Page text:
Nobody else in the cast can compete with these two, and frankly no one else tries very hard to do so. Reiser does his humble, laid-back shtick effortlessly, and Benoist is attractive and amiable, but little more. Of the others Lang makes the strongest impression as a drummer who will obviously never make the grade in Fletcher’s eyes, but whom the teacher will tolerate as long as no better player comes along—and knows it. On the technical side, Sharone Meir’s cinematography captures the action from every angle, using close-ups to powerful effect (especially in sequences in which Andrew drips sweat and blood trying to meet Fletcher’s—and his own—demands), and Tom Cross’ editing abets the hard-driving tempo Chazelle sets.

Ultimately, however, for all the virtuoso cutting and camerawork, “Whiplash” matters not so much for the question it raises about whether a dream is worth the sacrifices it entails, or the visuals it adopts to ask it. Its strength lies in the teaming of Teller and Simmons, who play their scenes together like an inspired jazz duet, tossing the themes back and forth between them with an insouciance that doesn’t entirely mask a determination to outdo the other. “Whiplash” is essentially an acting contest, and happily it winds up as pretty much a draw.

JOHN WICK

As a simple exercise in pulpish revenge cinema, “John Wick” is efficient and stylish, rattling off genre conventions with aplomb. If one is looking for a bit more than that, Chad Stahelski’s movie will not provide it. But why not be satisfied with what it does bring to the party?

Like Robert McCall, played by Denzel Washington in the recent misguided reboot of “The Equalizer,” the titular character here is retired from a career of violence. And like McCall, he’s grieving over the death of his wife (Bridget Moynahan). But Washington’s character was a former CIA operative, a heroic type. Keanu Reeves’ John Wick is an antihero, a onetime legendary contract killer who abandoned the life for domesticity. And even now, he has no desire to return to his old trade, preferring to bond with Daisy, the loving Beagle puppy his wife arranged to be delivered after her funeral. (A reference to “Blondie,” perhaps?)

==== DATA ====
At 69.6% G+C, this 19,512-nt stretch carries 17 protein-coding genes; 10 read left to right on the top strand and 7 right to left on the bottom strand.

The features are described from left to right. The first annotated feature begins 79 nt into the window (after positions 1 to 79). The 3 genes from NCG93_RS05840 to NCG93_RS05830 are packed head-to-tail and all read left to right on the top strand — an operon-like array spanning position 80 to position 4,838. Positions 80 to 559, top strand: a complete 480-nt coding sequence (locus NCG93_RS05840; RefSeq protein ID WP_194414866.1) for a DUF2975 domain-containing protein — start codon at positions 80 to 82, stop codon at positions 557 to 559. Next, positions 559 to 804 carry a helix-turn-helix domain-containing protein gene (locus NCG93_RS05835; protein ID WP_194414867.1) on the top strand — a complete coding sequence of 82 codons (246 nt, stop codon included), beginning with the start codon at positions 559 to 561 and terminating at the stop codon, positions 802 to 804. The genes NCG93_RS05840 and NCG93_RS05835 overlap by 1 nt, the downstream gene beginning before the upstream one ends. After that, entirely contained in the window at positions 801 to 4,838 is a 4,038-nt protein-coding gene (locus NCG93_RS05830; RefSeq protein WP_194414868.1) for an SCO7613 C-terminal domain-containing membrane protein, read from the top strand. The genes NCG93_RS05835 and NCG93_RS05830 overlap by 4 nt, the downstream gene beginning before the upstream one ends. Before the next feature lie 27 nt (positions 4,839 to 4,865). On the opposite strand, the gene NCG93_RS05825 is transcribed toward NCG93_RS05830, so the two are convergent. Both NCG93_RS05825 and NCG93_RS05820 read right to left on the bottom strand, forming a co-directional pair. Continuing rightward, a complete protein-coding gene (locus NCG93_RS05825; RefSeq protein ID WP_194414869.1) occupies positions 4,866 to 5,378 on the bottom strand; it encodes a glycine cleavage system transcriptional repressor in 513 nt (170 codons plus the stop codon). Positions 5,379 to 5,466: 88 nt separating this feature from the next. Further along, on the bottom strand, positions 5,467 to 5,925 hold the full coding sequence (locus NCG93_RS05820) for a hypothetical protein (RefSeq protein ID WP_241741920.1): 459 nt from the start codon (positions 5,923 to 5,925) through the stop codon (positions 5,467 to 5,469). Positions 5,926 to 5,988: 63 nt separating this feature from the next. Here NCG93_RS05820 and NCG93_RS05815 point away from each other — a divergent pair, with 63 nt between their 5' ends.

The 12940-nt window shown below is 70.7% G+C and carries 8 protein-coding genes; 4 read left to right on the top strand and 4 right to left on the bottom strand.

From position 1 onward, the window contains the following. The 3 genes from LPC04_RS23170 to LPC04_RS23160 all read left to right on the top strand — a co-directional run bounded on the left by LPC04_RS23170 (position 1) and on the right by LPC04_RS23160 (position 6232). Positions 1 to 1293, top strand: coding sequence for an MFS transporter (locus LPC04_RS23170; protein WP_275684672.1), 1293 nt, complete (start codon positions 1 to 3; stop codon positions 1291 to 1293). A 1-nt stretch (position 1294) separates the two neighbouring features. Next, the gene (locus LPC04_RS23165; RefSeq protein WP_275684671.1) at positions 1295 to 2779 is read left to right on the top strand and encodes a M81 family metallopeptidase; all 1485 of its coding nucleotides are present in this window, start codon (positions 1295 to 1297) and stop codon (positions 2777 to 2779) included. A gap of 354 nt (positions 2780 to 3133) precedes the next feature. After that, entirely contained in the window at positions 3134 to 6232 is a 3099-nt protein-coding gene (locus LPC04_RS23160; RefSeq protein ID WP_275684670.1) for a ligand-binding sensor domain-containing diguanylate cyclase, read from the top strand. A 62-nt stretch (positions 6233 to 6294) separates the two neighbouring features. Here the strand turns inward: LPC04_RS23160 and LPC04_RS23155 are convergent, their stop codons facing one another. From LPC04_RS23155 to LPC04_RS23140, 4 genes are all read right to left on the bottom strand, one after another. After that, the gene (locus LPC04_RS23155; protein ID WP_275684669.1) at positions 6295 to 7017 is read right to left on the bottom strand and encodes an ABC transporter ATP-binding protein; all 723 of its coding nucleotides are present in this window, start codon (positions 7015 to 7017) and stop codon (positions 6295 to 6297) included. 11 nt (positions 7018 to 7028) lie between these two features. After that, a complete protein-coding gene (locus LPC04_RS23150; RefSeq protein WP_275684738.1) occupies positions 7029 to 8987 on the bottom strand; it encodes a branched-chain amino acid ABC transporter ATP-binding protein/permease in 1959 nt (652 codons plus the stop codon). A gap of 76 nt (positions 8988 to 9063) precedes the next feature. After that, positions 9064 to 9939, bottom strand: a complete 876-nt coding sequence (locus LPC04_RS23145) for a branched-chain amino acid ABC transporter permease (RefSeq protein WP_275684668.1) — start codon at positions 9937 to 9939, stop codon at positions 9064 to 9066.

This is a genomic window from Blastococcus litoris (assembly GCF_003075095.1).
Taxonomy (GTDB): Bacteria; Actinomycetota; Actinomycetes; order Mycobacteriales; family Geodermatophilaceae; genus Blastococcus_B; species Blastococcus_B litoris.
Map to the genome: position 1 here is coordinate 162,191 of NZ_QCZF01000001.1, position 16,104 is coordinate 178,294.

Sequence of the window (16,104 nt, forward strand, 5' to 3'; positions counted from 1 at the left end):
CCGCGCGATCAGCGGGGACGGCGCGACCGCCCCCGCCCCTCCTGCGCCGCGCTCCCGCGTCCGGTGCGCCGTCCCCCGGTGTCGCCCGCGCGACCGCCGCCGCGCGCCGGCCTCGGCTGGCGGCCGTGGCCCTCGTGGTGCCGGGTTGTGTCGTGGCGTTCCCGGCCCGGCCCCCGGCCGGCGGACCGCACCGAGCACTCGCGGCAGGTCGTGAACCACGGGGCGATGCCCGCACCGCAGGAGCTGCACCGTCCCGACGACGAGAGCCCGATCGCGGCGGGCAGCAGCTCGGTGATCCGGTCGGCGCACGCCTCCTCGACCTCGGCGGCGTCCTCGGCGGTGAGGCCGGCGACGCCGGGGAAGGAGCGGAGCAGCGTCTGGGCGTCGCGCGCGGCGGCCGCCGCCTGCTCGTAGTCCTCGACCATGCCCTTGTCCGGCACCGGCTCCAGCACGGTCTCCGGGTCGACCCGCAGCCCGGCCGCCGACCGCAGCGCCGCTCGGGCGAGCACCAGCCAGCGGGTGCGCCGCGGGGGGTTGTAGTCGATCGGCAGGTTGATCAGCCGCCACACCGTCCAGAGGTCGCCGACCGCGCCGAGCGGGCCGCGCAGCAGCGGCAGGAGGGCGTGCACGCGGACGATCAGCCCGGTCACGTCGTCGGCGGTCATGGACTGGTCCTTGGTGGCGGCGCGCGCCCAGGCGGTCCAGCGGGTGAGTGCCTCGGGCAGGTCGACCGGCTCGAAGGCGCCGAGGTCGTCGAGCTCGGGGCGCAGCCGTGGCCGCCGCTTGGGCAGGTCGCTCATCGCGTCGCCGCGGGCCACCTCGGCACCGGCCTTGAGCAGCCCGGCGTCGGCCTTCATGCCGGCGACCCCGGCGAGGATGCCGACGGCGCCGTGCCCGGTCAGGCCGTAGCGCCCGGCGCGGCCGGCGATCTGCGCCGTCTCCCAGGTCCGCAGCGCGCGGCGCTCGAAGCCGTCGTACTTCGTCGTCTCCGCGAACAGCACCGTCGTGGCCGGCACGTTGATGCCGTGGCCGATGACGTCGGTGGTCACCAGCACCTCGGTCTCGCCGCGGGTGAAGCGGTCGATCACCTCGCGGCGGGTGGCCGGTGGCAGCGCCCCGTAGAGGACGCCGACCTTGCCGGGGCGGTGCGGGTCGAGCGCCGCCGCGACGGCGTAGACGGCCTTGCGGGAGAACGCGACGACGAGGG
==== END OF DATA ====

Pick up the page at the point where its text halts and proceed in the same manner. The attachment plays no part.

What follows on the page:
What changes his mind is an assault on his house by hotheaded Josef Tarasov (Alfie Allen, a suitably odious little snot), the son of Russian mob kingpin Viggo (Michael Nyqvist), for whom John once worked. Josef doesn’t know who Wick is, of course—he merely wants to appropriate the guy’s muscle car, a ’69 Mustang. But when he and his chums rough up Wick, steal the car and—gasp!—kill his dog, that pulls John back into the fray. And when he’s on the prowl, no one, and nothing, is safe, including great expanses of background scenery, like a glass-filled bar that’s pretty much devastated during one particularly prolonged sequence in which Wick dispatches a small army of Tarasov henchmen while on Josef’s trail. A church that serves as Viggo’s vault is another site that suffers a good deal of damage from Wick’s campaign—as does its corrupt pastor (Munro M. Bonnell), who’s in league with the mobster.